Hypnotic Mexican-American Exploration SON OF MONARCHS is Dazzling— and Difficult

Writer-director Alexis Gambis presents identity and personal journey through the lens of biology

Son of Monarchs will play in theaters beginning October 15th and stream exclusively on HBO Max November 2nd.

Son of Monarchs is an arresting and thoughtful, yet also somewhat difficult and inaccessible film analyzing one man’s personal and spiritual journey, as uniquely considered through the lens of biology.

Mendel (Tenoch Huerta Mejía) is a Mexican expat living in New York City and making his way as a biologist, studying, mapping, and editing the genes of monarch butterflies: specifically their design and their patterning and coloration. It’s an imprecise science, largely reliant on experimentation: he makes a change and sees what happens.

The death of Mendel’s grandmother brings him back to Angangueo, Michoacán, Mexico, where after a long absence he reunites with his family and hometown, reintroducing him to old memories and relationships; the trauma losing his parents, the ritualistic and spiritual side of his family, and a very stressed relationship with his brother who resents his abandonment.

Written & directed by French-Venezuelan Alexis Gambis, himself a biologist, the film is certainly one imbued with a unique perspective which gives the film its greatest strengths.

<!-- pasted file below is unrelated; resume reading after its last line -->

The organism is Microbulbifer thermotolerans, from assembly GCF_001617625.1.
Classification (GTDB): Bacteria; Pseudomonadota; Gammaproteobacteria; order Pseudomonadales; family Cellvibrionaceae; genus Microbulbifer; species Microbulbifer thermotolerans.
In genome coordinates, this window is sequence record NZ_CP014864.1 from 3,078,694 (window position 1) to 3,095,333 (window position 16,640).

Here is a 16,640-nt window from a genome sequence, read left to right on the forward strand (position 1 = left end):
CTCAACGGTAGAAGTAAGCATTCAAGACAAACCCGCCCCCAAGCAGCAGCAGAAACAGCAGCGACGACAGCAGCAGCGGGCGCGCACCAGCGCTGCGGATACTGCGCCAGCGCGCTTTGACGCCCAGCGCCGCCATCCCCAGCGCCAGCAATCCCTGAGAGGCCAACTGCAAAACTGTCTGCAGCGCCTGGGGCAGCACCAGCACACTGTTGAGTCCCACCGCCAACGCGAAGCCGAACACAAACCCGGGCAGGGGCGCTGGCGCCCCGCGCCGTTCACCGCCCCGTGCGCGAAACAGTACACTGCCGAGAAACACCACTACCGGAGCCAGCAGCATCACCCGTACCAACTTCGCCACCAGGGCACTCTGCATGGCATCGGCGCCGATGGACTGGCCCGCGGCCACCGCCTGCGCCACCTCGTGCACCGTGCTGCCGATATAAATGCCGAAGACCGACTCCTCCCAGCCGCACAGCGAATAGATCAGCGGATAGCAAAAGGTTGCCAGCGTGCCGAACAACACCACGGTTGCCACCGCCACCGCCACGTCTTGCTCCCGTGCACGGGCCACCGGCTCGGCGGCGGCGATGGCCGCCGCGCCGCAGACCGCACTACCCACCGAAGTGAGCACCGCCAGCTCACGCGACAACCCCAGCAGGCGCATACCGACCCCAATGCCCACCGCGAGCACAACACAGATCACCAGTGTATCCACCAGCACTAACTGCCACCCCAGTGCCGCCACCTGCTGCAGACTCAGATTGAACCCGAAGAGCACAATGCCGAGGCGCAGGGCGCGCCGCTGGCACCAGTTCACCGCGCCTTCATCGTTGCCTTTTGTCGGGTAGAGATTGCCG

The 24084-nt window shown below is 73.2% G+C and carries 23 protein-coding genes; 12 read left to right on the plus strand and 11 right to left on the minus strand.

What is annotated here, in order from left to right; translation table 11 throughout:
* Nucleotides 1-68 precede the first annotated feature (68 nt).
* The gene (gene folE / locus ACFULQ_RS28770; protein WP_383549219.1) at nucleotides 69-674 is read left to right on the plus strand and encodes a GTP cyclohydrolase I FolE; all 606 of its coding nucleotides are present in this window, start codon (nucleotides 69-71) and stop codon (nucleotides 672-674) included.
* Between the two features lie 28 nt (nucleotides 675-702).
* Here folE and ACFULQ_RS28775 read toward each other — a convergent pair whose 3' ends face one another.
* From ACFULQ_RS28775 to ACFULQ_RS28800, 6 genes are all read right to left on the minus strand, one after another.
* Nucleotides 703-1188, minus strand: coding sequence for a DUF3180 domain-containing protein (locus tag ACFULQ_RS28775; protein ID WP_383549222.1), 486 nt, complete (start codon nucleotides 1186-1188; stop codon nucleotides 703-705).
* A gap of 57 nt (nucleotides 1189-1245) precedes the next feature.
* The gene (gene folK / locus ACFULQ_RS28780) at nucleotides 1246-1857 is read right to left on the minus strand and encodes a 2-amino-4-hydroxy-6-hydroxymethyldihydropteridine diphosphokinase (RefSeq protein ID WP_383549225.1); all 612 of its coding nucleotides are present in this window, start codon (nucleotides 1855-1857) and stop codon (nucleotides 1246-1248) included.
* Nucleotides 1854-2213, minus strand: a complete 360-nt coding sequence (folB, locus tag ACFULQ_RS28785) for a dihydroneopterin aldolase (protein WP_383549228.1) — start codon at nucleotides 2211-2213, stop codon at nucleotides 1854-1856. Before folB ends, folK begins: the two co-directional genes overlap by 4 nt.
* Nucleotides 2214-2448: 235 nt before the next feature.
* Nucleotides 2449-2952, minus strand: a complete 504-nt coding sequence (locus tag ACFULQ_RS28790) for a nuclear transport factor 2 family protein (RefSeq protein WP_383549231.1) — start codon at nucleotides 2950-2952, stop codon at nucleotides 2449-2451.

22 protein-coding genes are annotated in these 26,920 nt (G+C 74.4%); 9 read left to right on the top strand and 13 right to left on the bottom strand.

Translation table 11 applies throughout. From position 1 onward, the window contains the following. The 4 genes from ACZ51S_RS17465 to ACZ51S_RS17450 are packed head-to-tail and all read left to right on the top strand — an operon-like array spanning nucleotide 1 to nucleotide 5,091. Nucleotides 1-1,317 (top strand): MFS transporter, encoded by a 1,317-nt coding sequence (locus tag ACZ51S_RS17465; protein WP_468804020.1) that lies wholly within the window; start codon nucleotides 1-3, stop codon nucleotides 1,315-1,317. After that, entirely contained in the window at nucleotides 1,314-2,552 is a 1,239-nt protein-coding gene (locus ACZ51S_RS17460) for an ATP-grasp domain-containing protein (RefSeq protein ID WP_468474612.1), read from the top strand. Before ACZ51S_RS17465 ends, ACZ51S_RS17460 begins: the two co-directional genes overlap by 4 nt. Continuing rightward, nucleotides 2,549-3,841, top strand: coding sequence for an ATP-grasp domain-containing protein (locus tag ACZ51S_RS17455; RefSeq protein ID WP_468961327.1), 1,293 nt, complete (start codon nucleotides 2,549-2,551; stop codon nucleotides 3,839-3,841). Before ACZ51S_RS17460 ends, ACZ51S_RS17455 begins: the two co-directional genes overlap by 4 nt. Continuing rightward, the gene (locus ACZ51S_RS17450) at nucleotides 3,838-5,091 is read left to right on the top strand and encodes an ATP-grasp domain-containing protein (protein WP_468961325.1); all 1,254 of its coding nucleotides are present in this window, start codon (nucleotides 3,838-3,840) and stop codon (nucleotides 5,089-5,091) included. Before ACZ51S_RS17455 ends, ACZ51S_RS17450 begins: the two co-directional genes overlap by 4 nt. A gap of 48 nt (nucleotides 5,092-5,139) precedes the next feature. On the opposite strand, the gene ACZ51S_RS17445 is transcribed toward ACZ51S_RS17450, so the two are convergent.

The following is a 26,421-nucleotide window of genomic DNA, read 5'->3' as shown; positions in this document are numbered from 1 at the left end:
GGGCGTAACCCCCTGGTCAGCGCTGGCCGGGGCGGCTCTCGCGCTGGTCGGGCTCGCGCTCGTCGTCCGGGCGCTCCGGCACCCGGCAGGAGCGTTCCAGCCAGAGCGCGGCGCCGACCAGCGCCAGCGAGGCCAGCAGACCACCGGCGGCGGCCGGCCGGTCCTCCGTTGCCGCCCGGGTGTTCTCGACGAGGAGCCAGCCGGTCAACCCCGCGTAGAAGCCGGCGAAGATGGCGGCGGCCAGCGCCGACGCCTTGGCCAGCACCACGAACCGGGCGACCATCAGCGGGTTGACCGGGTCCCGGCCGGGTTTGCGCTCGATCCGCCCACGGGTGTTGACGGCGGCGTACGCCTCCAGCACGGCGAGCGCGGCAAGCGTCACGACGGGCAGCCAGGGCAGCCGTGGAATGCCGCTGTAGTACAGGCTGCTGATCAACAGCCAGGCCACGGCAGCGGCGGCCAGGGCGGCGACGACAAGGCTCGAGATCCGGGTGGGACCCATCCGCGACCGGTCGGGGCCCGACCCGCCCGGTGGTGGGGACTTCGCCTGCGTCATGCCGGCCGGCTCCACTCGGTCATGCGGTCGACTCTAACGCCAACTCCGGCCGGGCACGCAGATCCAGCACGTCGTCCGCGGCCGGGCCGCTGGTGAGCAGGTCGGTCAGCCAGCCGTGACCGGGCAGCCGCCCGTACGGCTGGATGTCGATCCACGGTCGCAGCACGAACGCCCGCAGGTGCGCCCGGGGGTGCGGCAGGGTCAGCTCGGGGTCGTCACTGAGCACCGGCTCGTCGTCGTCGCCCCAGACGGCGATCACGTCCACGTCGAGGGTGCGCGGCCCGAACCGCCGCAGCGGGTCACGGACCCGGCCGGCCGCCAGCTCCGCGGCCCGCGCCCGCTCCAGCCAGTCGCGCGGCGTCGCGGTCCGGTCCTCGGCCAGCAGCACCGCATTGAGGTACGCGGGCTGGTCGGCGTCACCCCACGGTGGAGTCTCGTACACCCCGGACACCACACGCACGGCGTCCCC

It’s wonderfully photographed. I watched it as a digital screener and can only imagine how majestic it would be on the big screen. The story unfolds through a mix of urban and rural environments including New York City and the butterfly-filled forests of Michoacán that fill the screen with life, but most impressively, frequent biological macro-photography shows us the viewpoints of petri dishes and microscopes that consume Mendel’s working days and invite the viewer to ponder the possible meanings that dissection, splicing, coloration, and experimentation may represent.

Mendel’s identity is very much wrapped in the butterflies which filled his youth; he even extracts the pigment to tattoo his own skin with their images.

In viewing any film, there’s a certain natural litmus test which occurs for me. By the time I’m 30 or 40 minutes in, I should know what I’m watching. Not necessarily the plot, as that’s not always the endgame, but some sense of direction or understanding of what it’s about and why I should care.

With Son of Monarchs, I didn’t have that. I started to feel a bit impatient with it. As it meandered along, I still wasn’t seeing the bigger picture, and the shapeless editing also presented a challenge — I wasn’t even sure if the current plot threads were a present timeline or extended flashbacks.

Toward the film’s last act this confusion mostly irons itself out as Mendel returns to Mexico again for his niece’s wedding, this time with a better understanding of himself and answering some of the film’s open questions.

The narrative does come together, but even so the conclusion is abrupt and almost anticlimactic, though on further reflection I’m appreciating it a little better: the storytelling here is subtle, and the journey ends on more of a spiritual resolution than a physical one.

A/V Out.

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